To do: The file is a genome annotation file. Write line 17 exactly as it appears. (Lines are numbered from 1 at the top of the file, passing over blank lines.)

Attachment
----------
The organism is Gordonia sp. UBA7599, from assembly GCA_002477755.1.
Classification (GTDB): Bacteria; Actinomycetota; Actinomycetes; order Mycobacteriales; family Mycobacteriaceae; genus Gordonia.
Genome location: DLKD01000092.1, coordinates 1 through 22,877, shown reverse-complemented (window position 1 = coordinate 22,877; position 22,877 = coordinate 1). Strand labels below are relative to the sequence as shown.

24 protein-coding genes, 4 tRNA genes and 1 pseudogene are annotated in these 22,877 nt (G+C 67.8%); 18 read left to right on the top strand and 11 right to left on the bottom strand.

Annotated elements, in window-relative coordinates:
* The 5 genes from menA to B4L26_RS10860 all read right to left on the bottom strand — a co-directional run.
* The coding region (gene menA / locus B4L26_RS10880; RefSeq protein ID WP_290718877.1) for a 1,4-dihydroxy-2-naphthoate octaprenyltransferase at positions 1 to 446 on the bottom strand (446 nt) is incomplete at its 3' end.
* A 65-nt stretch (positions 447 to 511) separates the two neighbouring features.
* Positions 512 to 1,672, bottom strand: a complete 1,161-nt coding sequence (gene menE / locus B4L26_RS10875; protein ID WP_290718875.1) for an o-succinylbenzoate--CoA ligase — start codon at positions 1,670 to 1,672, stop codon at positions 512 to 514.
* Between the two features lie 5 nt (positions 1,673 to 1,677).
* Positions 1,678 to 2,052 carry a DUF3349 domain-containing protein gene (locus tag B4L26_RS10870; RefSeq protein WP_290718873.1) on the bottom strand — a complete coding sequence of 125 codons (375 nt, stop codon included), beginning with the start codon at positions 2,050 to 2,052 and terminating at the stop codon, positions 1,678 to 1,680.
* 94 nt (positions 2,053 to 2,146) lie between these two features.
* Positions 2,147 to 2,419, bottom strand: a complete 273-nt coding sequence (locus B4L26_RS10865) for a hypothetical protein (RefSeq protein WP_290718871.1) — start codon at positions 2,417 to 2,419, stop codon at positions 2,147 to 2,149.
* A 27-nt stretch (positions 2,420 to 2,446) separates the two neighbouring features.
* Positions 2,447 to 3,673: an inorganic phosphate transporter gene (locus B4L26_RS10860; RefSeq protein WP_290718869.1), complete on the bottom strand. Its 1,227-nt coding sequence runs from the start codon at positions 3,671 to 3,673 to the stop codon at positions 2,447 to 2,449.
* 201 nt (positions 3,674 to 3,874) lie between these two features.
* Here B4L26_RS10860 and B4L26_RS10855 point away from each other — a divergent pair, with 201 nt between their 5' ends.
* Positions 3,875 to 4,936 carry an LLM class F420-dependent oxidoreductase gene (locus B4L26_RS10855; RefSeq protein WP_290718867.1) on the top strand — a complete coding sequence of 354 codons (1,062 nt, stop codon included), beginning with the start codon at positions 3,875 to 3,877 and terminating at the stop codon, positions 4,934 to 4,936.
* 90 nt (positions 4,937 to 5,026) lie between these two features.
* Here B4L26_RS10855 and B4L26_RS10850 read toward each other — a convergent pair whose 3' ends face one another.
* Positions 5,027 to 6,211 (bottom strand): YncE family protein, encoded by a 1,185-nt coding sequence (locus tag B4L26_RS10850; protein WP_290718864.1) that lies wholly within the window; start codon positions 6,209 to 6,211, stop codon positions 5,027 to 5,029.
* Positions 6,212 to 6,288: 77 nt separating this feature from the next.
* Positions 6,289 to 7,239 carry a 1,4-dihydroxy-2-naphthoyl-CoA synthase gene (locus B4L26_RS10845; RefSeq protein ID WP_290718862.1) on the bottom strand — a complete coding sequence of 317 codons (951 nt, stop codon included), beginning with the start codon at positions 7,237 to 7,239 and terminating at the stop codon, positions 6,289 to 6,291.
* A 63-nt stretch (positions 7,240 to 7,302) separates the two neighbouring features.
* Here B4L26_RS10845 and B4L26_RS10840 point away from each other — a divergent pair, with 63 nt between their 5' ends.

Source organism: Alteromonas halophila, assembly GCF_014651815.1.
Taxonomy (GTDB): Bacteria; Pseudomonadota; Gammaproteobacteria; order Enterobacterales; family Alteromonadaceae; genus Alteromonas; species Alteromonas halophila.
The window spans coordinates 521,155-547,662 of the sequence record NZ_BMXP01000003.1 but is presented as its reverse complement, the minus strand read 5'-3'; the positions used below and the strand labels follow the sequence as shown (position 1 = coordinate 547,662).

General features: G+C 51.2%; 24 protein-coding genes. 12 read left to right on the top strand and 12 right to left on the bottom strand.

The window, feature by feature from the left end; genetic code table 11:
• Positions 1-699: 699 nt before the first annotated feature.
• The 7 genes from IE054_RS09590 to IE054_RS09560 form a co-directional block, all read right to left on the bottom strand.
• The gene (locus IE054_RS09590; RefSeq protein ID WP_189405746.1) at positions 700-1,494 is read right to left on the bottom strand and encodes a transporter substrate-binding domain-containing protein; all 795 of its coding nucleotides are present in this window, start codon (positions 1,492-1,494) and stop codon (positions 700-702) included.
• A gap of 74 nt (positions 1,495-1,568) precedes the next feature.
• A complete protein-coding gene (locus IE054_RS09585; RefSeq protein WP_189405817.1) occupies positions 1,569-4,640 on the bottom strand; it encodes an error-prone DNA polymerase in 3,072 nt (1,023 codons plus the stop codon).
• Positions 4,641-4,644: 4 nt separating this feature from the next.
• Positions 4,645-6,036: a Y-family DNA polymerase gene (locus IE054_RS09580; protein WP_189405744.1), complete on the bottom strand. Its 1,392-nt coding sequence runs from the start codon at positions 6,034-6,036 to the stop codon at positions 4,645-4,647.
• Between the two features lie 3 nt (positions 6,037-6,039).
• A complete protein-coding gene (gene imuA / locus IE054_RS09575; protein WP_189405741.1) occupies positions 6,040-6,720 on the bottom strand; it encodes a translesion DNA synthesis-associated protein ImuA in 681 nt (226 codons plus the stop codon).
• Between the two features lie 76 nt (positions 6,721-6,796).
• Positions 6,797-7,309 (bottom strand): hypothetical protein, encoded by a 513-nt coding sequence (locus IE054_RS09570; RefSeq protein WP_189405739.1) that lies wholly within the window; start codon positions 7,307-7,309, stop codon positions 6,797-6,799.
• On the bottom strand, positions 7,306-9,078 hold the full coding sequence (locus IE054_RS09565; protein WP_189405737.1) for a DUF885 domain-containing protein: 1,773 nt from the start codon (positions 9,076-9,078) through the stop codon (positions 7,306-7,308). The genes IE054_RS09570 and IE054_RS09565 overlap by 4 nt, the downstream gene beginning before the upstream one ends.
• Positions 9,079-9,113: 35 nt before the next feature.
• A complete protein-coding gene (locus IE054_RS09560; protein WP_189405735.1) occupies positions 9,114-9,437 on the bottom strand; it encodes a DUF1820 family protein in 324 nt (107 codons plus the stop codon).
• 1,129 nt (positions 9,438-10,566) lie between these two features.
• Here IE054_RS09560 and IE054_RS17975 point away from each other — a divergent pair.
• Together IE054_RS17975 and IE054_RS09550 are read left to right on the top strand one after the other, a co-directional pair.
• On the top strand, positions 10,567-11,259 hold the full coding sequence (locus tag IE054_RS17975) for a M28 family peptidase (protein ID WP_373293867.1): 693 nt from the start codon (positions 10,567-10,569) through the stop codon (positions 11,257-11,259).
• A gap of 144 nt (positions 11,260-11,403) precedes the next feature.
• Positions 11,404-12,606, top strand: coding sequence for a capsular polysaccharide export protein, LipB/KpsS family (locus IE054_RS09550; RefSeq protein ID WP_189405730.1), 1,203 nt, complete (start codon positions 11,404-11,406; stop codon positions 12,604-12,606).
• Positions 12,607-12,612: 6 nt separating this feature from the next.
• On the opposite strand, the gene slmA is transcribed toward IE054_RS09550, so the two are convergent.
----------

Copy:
* Here B4L26_RS10860 and B4L26_RS10855 point away from each other — a divergent pair, with 201 nt between their 5' ends.